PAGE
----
I plan to try this tonight. Would it be terrible if I used bottled garlic? I'm always too lazy to buy the cloves. And why is kosher salt saltier than heathen salt? Also, you might want to check that link on how to strip the kale leaves. I was thinking that perhaps you'd actually included an instructive video on stripping kale, or had written about it previously, so I clicked on the link and although I'm sure my husband will be pleased that I did so, the attached info really didn't give me much info about kale or salad. :-)

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    1. Just the old unreliable sense of humor acting up again. Bottled garlic? I don't know! Report back.

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    2. HA! Maybe indicate that link was NSFW...I clicked it from work LOL and quickly back out! Also, this recipe looks delicious, but it seems like one I will think, "I know I love this dish, but it sounds not great so I am not making it." Much like kale chips which I do love, but I only make when my children beg me (and in this I feel a kinship with you...YES! my kids beg for kale chips...but turn up their nose at most other veggies...you have done so much better than I!).

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  2. LMAO thanks for the tips for the dinner table and the bedroom!

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  3. Sorry about your friend. I sympathize in a big way. And "not entirely confident in my sense of humor" is great! Can also sympathize with THAT in a big way :-)

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  4. I've been making this similar kale salad ever since last fall, which means I am forced to make my own preserved lemons every few months. I'm going to try yours. But I had one in a restaurant last week in which they left the stems in-- they just cut each leaf very, very thinly all the way from top to bottom. When I ate the salad, the stems didn't bother me at all. I resoved to do that from now on!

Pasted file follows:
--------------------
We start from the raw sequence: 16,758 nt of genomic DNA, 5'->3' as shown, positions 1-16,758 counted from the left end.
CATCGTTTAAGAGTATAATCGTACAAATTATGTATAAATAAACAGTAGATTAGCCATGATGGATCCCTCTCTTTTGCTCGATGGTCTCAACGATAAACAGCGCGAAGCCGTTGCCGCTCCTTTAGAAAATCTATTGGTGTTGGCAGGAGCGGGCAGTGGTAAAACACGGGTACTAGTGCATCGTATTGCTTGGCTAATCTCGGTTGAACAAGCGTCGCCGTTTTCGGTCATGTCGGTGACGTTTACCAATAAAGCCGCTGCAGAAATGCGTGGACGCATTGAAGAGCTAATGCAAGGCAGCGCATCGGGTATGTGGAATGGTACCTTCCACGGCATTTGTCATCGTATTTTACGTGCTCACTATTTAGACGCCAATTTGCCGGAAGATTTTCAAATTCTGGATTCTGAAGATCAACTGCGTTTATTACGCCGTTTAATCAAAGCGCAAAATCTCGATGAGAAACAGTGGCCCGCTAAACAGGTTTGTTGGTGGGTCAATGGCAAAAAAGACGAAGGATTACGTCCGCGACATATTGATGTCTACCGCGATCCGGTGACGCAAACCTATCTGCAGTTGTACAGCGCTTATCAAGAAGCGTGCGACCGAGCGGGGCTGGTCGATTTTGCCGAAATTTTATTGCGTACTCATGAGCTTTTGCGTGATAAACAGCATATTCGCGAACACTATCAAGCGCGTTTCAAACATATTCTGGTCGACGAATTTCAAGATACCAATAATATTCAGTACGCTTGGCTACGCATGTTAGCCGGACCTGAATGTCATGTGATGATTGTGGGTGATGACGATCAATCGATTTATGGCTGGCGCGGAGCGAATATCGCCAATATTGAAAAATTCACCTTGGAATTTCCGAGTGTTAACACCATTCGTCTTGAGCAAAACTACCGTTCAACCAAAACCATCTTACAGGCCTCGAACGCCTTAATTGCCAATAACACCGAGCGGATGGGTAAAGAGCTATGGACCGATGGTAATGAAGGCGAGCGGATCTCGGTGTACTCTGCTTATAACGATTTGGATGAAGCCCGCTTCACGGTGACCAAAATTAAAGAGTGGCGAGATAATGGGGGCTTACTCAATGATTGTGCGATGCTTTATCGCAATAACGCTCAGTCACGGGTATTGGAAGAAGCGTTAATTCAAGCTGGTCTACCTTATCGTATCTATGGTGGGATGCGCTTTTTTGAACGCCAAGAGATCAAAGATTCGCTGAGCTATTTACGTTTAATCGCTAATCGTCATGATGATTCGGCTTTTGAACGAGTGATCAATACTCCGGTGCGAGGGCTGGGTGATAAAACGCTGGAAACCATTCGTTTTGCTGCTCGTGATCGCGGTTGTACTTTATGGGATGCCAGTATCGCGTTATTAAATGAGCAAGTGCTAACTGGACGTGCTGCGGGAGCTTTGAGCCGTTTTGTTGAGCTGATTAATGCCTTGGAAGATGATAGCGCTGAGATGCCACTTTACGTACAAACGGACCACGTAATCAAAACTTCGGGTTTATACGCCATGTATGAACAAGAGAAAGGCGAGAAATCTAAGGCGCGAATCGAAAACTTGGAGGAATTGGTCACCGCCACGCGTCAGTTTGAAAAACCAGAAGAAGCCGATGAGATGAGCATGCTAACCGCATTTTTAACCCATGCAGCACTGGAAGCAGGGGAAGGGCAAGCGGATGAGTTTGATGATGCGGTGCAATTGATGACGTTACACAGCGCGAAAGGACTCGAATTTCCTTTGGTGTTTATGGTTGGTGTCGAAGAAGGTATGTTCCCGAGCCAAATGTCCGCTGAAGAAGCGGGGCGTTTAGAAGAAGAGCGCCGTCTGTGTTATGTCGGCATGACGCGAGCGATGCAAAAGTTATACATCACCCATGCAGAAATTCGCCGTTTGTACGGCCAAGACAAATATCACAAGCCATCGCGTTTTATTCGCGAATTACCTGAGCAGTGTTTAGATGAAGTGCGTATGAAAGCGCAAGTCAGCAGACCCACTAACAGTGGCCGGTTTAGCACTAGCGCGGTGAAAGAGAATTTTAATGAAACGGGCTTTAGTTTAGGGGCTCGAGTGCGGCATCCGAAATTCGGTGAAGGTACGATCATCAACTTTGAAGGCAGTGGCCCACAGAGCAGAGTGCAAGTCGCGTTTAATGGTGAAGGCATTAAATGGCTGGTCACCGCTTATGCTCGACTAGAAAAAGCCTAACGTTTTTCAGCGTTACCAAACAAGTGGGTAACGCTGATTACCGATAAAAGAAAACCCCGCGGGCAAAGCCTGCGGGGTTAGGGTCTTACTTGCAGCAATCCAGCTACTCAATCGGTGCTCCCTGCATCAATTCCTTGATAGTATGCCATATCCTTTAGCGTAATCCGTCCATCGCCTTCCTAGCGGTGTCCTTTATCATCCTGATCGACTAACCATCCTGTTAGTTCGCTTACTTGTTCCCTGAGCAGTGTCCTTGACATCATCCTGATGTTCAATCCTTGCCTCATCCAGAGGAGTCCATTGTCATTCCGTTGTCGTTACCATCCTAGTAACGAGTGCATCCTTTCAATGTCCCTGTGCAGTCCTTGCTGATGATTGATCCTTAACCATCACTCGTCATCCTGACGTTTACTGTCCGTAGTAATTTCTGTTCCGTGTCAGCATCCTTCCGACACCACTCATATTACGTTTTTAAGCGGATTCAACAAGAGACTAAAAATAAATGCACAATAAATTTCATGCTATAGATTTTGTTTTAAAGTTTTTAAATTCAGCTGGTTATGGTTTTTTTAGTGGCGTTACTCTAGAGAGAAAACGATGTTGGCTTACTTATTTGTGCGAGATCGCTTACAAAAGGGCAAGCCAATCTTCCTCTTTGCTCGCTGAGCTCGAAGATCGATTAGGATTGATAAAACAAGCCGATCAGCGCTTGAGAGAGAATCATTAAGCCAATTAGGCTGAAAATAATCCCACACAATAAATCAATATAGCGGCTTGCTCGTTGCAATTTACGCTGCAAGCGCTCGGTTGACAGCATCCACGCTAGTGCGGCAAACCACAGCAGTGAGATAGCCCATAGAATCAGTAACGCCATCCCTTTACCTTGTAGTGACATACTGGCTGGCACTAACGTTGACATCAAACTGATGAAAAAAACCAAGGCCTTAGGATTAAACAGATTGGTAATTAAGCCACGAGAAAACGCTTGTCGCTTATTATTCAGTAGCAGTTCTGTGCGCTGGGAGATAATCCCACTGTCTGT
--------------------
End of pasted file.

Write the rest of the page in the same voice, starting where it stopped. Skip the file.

http://www.eatingfromthegroundup.com/2012/02/what-to-do-with-preserved-lemons/

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  5. Thinking of you and your friend. Thanks for the recipe, can't wait to try it!

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  6. I have a thousand baby kale plants in the garden, but I don't think I can wait for them to grow up to try this salad. I might have to (gasp) buy some kale at the store.

    The stems are my favorite part! I love them sauteed with olive oil and the tiniest bit of coarse salt. They stay crunchy and so flavorful. Sometimes I'll throw an egg in the pan when they're almost done and make that my meal. Great for breakfast or lunch.